Stress is not always bad. In small doses, it can help you perform under pressure and motivate you to do your best. But when you’re constantly operating in emergency mode, your mind and body pay the price. If you often feel worn out and overwhelmed, it’s time to take action with stress management to bring your nervous system back into balance.
Stress, which affects both physical and mental health and reduces the quality of life, weakens our immune system and causes a decrease in our resistance in the formation of diseases.
Situations and pressures that cause stress are known as stressors. We often think of it as negative, like a grueling grueling work schedule or a solid relationship. However, anything that puts high demands on you can be stressful. This includes positive events like getting married, buying a house, going to college, or getting a promotion.
Of course, stress is not entirely caused by external factors. Stress can also be internal or self-generated when you are excessively worried about what it might or might not be, or irrational, pessimistic thoughts about life.
Finally, what causes stress depends, at least in part, on your perception. What is stressful to you may not frighten someone else; They may even enjoy it. While some of us fear waking up in front of people to perform or speak, others, for example, live to take the spotlight. Where one person grows under pressure and performs best in the face of a tight deadline, another will close when job demands increase. While you may enjoy helping to care for your elderly parents, your siblings may find the demands of caring overwhelming and stressful.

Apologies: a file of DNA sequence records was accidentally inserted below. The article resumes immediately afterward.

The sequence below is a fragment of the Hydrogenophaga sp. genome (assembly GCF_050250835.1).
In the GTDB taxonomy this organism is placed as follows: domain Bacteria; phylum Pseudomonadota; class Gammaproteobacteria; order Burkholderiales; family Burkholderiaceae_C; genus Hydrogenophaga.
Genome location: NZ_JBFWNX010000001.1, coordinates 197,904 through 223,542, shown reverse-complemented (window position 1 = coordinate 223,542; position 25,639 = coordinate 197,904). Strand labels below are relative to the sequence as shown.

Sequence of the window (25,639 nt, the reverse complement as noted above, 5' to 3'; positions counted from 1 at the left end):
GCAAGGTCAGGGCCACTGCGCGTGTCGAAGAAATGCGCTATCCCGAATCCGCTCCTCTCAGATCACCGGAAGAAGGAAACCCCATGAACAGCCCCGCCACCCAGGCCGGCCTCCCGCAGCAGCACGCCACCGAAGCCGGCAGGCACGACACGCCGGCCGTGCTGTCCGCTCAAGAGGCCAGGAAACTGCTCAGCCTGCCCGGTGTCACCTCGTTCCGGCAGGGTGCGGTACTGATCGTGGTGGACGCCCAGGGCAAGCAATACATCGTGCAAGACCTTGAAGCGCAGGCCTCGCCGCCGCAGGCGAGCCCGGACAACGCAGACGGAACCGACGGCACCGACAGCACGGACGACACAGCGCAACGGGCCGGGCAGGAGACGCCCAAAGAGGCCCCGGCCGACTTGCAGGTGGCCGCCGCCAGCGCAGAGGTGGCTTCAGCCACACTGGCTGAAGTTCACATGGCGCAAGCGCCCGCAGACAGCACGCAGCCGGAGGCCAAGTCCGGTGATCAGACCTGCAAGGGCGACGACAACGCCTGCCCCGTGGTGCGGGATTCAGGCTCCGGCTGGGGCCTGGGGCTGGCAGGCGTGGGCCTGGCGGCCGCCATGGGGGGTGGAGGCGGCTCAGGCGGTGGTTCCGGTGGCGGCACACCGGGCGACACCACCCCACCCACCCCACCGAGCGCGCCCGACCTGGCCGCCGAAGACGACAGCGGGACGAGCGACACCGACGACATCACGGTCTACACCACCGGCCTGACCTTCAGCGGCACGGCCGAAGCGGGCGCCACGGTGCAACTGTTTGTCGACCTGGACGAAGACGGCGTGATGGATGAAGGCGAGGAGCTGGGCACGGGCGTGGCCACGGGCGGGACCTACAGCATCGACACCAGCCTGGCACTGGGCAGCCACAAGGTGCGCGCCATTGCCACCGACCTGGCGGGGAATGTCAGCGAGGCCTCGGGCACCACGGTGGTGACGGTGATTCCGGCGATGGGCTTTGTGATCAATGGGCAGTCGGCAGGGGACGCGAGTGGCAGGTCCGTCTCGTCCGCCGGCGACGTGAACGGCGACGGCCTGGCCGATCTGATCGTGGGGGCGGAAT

The most dangerous thing about stress is how easily it can lose you. You get used to it. It starts to feel familiar, even normal. You don’t realize how much it affects you, even if it takes a heavy toll. That’s why it’s important to be aware of common overstimulation and signs of extreme stress.
• Memory problems
• lack of concentration
• Poor judgment
• Seeing only the negatives
• Anxious or racing thoughts
• Constantly worrying
• Depression or general unhappiness
• Anxiety and agitation
• Moodiness, irritability or anger
• I feel overwhelmed
• Loneliness and isolation
• Other mental or emotional health problems
• Aches and pains
• Diarrhea or constipation
• Nausea, dizziness
• Chest pain, rapid heartbeat
• Loss of sex drive
• Frequent colds or flu
• Eating more or less
• Sleeping too much or too little
• Withdrawal from others
• Responsibilities for delay or omission
• Using alcohol, cigarettes, or drugs to relax
• Nervous habits (eg nail biting, pacing)
Your nervous system isn’t very good at distinguishing between emotional and physical threats. If you’re so stressed out over an argument with a friend, a work date, or a string of bills, your body may react as strongly as you would when you were faced with a real life-or-death situation. The more active your emergency stress system is, the easier it is to trigger and harder to shut down.